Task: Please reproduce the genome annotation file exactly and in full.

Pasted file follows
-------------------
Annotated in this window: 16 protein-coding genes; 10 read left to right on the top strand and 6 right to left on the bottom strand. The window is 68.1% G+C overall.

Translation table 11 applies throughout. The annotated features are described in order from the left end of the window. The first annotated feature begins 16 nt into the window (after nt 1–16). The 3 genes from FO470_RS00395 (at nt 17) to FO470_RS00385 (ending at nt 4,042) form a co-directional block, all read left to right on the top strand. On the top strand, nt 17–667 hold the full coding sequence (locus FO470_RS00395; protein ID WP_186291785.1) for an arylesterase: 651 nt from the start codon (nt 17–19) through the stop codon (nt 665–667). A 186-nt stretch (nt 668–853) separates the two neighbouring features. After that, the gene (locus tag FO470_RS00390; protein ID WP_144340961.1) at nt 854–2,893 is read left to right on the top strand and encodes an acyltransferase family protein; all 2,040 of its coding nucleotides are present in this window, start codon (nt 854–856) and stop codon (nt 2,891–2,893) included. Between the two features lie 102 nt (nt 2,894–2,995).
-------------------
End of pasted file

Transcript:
Annotated in this window: 16 protein-coding genes; 10 read left to right on the top strand and 6 right to left on the bottom strand. The window is 68.1% G+C overall.

Translation table 11 applies throughout. The annotated features are described in order from the left end of the window. The first annotated feature begins 16 nt into the window (after nt 1–16). The 3 genes from FO470_RS00395 (at nt 17) to FO470_RS00385 (ending at nt 4,042) form a co-directional block, all read left to right on the top strand. On the top strand, nt 17–667 hold the full coding sequence (locus FO470_RS00395; protein ID WP_186291785.1) for an arylesterase: 651 nt from the start codon (nt 17–19) through the stop codon (nt 665–667). A 186-nt stretch (nt 668–853) separates the two neighbouring features. After that, the gene (locus tag FO470_RS00390; protein ID WP_144340961.1) at nt 854–2,893 is read left to right on the top strand and encodes an acyltransferase family protein; all 2,040 of its coding nucleotides are present in this window, start codon (nt 854–856) and stop codon (nt 2,891–2,893) included. Between the two features lie 102 nt (nt 2,894–2,995).